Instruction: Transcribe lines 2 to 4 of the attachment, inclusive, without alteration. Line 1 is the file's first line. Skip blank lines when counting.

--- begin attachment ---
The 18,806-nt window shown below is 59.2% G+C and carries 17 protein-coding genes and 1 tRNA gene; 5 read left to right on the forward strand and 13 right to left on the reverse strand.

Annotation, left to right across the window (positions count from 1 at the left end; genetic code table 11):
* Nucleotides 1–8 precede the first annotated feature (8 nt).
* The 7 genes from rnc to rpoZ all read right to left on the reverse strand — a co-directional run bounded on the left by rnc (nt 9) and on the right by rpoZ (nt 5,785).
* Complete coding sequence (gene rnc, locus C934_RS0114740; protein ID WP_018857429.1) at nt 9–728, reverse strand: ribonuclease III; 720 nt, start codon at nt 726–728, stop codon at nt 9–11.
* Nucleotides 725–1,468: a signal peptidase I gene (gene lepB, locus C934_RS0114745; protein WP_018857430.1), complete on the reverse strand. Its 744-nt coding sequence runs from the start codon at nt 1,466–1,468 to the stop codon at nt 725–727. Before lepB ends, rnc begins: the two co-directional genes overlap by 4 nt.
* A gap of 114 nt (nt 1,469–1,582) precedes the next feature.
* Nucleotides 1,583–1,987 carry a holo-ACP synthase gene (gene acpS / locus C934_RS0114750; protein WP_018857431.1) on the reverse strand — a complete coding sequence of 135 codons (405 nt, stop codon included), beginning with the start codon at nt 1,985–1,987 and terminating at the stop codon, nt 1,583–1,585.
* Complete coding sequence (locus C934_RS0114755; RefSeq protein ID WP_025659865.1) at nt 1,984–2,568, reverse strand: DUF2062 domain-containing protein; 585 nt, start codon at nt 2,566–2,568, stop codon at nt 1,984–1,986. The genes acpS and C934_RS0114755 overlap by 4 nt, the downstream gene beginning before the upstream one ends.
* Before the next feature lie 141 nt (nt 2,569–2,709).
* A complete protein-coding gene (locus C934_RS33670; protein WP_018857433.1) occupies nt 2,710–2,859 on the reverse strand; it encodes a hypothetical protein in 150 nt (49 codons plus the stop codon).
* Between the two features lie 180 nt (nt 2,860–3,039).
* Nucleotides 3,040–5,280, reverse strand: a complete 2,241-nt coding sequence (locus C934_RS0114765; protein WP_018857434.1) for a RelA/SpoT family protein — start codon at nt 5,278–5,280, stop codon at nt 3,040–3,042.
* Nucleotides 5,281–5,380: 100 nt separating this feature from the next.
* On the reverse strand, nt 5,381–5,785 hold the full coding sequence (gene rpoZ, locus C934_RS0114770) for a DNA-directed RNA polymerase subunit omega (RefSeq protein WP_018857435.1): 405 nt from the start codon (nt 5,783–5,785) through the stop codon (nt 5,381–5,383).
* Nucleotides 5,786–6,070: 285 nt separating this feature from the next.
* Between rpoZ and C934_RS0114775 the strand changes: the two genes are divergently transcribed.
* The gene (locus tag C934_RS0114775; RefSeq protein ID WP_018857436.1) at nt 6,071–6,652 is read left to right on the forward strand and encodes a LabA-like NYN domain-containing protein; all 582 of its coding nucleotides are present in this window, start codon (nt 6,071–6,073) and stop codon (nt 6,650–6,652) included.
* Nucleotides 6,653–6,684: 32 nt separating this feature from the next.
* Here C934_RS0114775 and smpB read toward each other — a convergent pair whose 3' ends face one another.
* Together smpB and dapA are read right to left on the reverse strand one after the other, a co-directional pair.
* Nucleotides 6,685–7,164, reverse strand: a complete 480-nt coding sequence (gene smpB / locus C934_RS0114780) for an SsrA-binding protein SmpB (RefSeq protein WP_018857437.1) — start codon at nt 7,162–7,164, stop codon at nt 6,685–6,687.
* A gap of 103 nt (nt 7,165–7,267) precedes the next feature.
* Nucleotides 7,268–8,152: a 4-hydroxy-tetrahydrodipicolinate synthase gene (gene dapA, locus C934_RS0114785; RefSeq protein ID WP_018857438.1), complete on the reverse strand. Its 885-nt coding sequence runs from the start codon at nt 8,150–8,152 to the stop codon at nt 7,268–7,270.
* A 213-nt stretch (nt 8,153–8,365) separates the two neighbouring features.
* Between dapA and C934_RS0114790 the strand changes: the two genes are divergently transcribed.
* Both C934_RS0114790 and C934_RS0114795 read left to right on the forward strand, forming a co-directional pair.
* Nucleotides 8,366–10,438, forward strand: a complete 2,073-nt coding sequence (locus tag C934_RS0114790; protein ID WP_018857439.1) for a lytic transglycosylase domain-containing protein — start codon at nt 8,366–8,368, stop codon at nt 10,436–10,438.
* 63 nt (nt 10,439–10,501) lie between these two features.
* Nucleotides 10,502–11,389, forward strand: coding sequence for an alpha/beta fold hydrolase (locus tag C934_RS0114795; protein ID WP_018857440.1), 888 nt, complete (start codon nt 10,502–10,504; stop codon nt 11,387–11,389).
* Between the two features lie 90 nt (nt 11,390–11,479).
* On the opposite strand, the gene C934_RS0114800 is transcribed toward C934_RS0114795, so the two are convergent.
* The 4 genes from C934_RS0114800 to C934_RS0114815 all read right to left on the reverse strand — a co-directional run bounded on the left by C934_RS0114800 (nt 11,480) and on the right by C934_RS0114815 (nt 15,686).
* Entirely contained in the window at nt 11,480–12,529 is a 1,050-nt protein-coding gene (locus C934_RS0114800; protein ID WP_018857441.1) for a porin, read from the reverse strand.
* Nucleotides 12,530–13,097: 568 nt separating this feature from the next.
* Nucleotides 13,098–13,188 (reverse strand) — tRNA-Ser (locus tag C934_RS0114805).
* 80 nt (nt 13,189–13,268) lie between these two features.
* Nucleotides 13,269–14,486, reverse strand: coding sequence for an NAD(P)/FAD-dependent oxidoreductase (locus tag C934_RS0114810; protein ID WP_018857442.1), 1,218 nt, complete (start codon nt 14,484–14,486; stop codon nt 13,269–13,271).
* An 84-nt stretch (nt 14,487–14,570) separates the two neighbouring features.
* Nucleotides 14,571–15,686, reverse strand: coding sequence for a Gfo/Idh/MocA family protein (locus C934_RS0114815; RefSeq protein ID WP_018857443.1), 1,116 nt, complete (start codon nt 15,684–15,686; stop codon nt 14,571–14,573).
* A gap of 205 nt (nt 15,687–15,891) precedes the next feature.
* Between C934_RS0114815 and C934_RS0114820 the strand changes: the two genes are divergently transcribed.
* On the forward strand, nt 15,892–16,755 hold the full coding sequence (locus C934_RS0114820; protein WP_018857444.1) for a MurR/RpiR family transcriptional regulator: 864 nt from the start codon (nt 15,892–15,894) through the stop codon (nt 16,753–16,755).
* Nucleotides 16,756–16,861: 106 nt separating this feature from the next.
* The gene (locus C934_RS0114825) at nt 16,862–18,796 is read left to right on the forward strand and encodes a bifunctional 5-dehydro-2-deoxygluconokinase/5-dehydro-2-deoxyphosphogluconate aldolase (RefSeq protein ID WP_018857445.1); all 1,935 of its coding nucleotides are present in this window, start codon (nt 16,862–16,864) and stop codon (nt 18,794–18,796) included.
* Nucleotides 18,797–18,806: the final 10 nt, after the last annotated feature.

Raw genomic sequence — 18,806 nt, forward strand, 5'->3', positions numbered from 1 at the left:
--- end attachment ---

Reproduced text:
Annotation, left to right across the window (positions count from 1 at the left end; genetic code table 11):
* Nucleotides 1–8 precede the first annotated feature (8 nt).
* The 7 genes from rnc to rpoZ all read right to left on the reverse strand — a co-directional run bounded on the left by rnc (nt 9) and on the right by rpoZ (nt 5,785).